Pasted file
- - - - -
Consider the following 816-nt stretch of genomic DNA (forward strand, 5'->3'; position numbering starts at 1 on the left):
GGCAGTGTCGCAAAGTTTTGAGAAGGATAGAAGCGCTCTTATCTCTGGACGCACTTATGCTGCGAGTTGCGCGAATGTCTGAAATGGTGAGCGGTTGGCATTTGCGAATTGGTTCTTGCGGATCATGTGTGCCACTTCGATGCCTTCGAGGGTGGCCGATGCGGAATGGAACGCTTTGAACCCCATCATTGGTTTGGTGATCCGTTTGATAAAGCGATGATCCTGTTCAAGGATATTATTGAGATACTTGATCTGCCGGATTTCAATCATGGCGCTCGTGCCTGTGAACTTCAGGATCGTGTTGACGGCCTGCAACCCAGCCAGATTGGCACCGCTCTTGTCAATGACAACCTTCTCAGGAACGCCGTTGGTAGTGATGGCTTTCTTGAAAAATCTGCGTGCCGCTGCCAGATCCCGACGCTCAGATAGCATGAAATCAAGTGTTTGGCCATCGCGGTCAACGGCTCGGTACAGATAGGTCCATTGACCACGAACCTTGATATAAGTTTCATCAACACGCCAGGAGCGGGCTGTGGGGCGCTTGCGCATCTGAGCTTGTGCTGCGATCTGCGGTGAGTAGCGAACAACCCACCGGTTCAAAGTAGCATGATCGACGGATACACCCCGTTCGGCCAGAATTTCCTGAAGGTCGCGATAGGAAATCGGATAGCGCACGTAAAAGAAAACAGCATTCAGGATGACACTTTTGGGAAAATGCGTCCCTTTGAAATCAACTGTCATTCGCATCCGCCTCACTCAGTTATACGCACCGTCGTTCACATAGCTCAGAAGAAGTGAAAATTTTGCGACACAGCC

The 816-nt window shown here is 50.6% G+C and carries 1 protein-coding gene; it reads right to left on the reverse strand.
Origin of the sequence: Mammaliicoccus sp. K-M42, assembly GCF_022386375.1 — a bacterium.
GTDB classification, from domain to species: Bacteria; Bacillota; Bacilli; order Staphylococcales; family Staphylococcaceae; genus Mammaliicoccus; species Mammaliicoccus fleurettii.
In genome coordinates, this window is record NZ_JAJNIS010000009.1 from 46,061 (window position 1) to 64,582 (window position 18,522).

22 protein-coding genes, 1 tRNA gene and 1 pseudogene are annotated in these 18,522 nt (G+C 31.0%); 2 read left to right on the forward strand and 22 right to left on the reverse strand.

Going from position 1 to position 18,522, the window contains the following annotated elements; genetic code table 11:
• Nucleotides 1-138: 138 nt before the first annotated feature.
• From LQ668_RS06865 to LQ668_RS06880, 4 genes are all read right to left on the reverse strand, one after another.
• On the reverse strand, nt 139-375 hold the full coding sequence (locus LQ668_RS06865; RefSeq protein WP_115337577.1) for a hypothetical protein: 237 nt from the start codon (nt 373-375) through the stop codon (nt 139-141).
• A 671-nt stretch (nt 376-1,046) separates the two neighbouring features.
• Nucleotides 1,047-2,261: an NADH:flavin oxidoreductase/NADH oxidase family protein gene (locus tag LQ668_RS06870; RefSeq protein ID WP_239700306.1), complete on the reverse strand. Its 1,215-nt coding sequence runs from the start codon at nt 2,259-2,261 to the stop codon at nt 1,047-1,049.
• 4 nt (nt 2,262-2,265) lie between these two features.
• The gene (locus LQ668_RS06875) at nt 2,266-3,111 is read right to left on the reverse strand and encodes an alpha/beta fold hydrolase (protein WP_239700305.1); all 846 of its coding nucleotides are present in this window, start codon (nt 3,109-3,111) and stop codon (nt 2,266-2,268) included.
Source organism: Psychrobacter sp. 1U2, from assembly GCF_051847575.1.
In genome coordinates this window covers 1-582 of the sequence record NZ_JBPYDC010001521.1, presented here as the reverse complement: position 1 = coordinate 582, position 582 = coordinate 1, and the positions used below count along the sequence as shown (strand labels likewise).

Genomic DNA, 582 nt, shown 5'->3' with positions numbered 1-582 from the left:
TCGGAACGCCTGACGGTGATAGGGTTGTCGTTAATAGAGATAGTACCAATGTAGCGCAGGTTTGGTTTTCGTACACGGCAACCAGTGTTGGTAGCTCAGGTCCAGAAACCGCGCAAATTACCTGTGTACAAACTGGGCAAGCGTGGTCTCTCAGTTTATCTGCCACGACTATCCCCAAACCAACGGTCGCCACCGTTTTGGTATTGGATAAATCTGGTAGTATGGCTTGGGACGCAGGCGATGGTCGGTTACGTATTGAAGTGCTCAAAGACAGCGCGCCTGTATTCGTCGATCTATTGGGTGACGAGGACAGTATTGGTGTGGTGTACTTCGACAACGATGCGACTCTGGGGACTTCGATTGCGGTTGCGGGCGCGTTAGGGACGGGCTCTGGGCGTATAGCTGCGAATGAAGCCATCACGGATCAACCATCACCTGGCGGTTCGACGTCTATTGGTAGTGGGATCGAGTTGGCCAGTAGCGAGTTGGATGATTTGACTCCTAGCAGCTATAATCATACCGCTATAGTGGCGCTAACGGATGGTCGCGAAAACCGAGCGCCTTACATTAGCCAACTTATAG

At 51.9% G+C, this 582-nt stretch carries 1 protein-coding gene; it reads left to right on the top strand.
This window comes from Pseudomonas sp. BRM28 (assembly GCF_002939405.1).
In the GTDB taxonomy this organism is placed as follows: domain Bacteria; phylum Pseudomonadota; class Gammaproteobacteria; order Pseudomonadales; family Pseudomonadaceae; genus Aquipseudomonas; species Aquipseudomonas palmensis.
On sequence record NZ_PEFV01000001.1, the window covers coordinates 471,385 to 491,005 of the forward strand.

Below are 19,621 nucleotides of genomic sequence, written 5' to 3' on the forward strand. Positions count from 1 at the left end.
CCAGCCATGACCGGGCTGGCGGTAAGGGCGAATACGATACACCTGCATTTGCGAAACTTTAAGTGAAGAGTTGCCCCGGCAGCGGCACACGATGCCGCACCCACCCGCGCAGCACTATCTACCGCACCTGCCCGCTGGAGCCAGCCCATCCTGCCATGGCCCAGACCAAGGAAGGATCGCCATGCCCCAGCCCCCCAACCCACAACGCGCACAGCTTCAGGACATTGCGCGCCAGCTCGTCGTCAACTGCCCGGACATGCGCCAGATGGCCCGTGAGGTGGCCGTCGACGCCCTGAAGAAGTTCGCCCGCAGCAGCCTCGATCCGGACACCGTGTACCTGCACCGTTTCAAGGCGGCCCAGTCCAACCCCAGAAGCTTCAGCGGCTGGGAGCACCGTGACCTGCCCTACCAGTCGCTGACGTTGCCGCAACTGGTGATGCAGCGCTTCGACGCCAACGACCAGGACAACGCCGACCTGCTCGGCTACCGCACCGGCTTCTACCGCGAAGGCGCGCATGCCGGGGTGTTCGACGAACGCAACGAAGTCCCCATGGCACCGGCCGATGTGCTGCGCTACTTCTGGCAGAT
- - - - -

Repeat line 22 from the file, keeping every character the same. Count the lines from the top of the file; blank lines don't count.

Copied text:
In the GTDB taxonomy this organism is placed as follows: domain Bacteria; phylum Pseudomonadota; class Gammaproteobacteria; order Pseudomonadales; family Pseudomonadaceae; genus Aquipseudomonas; species Aquipseudomonas palmensis.